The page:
Not This Tuesday!
Birds Avoid Another Tuesday Clunker
To move past the the painful memories of a Tuesday nightmare more than a decade ago, to avoid the embarrassment of again losing to another unsung quarterback, the Eagles turned to some of their own unexpected contributors for necessary late-game playmaking.
Jalen Reagor, an underperforming first-round pick, took a swing pass and kicked into high gear for 34 yards in the fourth quarter, setting up an acrobatic, 19-yard touchdown catch by rarely used receiver Greg Ward as the Eagles used that touchdown connection to pull away from an undermanned but undeterred Washington Football Team ravaged by Covid-19 and other injuries trying to pull off a major upset at the Linc.
In a game postponed two days because of the virus outbreak in Washington, the Eagles avoided another mid-week letdown like the one they suffered in 2010 at the hands of backup Vikings quarterback Joe Webb, this time making enough plays to win, 27-17, against their NFC East, finally climbing to .500 to stay in the playoff hunt.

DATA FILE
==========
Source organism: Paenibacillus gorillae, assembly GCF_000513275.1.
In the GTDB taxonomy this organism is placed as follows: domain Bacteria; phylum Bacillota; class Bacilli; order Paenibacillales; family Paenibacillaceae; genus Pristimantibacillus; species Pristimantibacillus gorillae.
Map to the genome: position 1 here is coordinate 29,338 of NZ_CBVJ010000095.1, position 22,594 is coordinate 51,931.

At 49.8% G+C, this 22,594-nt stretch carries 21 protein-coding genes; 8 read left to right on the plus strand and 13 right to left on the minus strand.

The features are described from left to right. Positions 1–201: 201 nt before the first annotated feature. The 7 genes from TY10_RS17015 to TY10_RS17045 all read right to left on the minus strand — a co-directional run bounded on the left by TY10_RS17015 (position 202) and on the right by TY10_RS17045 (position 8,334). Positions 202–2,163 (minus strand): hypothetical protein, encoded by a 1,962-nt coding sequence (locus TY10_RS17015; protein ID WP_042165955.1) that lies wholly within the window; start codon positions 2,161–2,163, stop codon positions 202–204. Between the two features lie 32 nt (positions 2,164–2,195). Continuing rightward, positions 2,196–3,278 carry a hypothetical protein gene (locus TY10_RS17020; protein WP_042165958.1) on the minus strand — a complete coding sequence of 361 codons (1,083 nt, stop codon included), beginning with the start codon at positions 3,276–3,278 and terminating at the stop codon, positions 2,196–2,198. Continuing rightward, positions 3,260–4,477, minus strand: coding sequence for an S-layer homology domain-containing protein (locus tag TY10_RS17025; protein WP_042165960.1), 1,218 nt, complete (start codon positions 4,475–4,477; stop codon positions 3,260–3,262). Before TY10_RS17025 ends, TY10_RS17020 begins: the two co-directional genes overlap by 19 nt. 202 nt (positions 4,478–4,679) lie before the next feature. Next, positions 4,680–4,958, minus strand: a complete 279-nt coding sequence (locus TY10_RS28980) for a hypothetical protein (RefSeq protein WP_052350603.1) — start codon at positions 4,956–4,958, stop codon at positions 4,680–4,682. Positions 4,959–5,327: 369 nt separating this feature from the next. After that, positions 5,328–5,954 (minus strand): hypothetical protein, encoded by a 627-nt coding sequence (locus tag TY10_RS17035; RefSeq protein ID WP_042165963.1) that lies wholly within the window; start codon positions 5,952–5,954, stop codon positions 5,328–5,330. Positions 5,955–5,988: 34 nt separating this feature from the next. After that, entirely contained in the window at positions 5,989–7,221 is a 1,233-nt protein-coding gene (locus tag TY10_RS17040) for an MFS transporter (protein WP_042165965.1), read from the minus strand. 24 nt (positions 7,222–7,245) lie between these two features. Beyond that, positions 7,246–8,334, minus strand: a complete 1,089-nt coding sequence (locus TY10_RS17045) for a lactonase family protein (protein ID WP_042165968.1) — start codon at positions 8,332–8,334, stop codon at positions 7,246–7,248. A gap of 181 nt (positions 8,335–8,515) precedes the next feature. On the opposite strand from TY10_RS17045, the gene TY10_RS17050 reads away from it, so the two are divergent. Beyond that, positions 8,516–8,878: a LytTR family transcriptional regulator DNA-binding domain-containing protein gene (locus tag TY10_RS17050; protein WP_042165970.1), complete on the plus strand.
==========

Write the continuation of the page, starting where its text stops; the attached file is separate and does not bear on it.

The biggest came from Ward, who twisted and turned to reel in a back-shoulder throw in the near right corner of the end zone after Jalen Hurts had bought time by rolling right and perfectly placing the ball where only Ward could make the catch. The lead extended to 10 with fewer than eight minutes to go, snatching the momentum from Washington, which had marched 69 yards on its previous possession and scored a touchdown to narrow its deficit to 20-17.
Hurts returned from a one-game absence because of an ankle injury to pass for a touchdown and run for two others, Dallas Goedert put forth the best game of his career, and the Eagles ran for more than 220 yards to overcome two turnovers, several drops and some of their own injuries and Covid-related absences.